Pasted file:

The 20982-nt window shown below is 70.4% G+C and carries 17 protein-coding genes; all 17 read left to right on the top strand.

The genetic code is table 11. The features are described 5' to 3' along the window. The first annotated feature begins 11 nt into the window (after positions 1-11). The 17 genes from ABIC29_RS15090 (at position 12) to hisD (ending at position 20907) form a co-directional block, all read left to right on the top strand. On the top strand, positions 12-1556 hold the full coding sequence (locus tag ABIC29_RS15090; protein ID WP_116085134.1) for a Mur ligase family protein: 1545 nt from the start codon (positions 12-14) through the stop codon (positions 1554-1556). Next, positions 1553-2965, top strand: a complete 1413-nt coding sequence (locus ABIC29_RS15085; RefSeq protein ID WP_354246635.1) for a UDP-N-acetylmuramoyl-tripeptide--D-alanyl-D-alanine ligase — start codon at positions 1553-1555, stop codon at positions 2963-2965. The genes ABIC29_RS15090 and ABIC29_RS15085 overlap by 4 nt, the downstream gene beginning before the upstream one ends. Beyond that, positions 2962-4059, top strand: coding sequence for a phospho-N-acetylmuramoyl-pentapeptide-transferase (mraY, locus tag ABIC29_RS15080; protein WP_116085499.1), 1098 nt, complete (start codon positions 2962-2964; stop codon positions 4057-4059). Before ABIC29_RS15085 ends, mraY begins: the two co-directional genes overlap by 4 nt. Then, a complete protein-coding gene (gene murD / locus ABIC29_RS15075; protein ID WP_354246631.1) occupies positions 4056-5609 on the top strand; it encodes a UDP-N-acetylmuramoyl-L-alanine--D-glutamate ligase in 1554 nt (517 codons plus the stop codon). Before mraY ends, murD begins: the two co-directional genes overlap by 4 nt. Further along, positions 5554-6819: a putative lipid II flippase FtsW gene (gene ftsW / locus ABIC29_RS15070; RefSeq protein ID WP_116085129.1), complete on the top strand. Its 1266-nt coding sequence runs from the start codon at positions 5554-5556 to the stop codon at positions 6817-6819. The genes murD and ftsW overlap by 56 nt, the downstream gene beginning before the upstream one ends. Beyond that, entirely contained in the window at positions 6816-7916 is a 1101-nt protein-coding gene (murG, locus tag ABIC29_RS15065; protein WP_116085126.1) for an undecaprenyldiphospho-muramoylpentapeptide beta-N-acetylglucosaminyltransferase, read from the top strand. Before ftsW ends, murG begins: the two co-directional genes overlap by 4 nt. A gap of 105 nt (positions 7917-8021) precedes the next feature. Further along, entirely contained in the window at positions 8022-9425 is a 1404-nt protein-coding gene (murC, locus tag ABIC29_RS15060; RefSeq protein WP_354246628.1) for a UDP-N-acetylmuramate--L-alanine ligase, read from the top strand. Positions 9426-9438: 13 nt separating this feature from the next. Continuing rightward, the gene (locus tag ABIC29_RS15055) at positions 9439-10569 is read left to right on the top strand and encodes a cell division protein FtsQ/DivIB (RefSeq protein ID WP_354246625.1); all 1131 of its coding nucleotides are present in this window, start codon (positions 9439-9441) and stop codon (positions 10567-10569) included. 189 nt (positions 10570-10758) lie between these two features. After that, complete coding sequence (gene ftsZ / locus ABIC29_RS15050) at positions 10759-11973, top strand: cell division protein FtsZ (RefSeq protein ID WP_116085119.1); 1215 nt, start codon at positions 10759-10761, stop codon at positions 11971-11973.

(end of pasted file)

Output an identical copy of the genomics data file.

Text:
The 20982-nt window shown below is 70.4% G+C and carries 17 protein-coding genes; all 17 read left to right on the top strand.

The genetic code is table 11. The features are described 5' to 3' along the window. The first annotated feature begins 11 nt into the window (after positions 1-11). The 17 genes from ABIC29_RS15090 (at position 12) to hisD (ending at position 20907) form a co-directional block, all read left to right on the top strand. On the top strand, positions 12-1556 hold the full coding sequence (locus tag ABIC29_RS15090; protein ID WP_116085134.1) for a Mur ligase family protein: 1545 nt from the start codon (positions 12-14) through the stop codon (positions 1554-1556). Next, positions 1553-2965, top strand: a complete 1413-nt coding sequence (locus ABIC29_RS15085; RefSeq protein ID WP_354246635.1) for a UDP-N-acetylmuramoyl-tripeptide--D-alanyl-D-alanine ligase — start codon at positions 1553-1555, stop codon at positions 2963-2965. The genes ABIC29_RS15090 and ABIC29_RS15085 overlap by 4 nt, the downstream gene beginning before the upstream one ends. Beyond that, positions 2962-4059, top strand: coding sequence for a phospho-N-acetylmuramoyl-pentapeptide-transferase (mraY, locus tag ABIC29_RS15080; protein WP_116085499.1), 1098 nt, complete (start codon positions 2962-2964; stop codon positions 4057-4059). Before ABIC29_RS15085 ends, mraY begins: the two co-directional genes overlap by 4 nt. Then, a complete protein-coding gene (gene murD / locus ABIC29_RS15075; protein ID WP_354246631.1) occupies positions 4056-5609 on the top strand; it encodes a UDP-N-acetylmuramoyl-L-alanine--D-glutamate ligase in 1554 nt (517 codons plus the stop codon). Before mraY ends, murD begins: the two co-directional genes overlap by 4 nt. Further along, positions 5554-6819: a putative lipid II flippase FtsW gene (gene ftsW / locus ABIC29_RS15070; RefSeq protein ID WP_116085129.1), complete on the top strand. Its 1266-nt coding sequence runs from the start codon at positions 5554-5556 to the stop codon at positions 6817-6819. The genes murD and ftsW overlap by 56 nt, the downstream gene beginning before the upstream one ends. Beyond that, entirely contained in the window at positions 6816-7916 is a 1101-nt protein-coding gene (murG, locus tag ABIC29_RS15065; protein WP_116085126.1) for an undecaprenyldiphospho-muramoylpentapeptide beta-N-acetylglucosaminyltransferase, read from the top strand. Before ftsW ends, murG begins: the two co-directional genes overlap by 4 nt. A gap of 105 nt (positions 7917-8021) precedes the next feature. Further along, entirely contained in the window at positions 8022-9425 is a 1404-nt protein-coding gene (murC, locus tag ABIC29_RS15060; RefSeq protein WP_354246628.1) for a UDP-N-acetylmuramate--L-alanine ligase, read from the top strand. Positions 9426-9438: 13 nt separating this feature from the next. Continuing rightward, the gene (locus tag ABIC29_RS15055) at positions 9439-10569 is read left to right on the top strand and encodes a cell division protein FtsQ/DivIB (RefSeq protein ID WP_354246625.1); all 1131 of its coding nucleotides are present in this window, start codon (positions 9439-9441) and stop codon (positions 10567-10569) included. 189 nt (positions 10570-10758) lie between these two features. After that, complete coding sequence (gene ftsZ / locus ABIC29_RS15050) at positions 10759-11973, top strand: cell division protein FtsZ (RefSeq protein ID WP_116085119.1); 1215 nt, start codon at positions 10759-10761, stop codon at positions 11971-11973.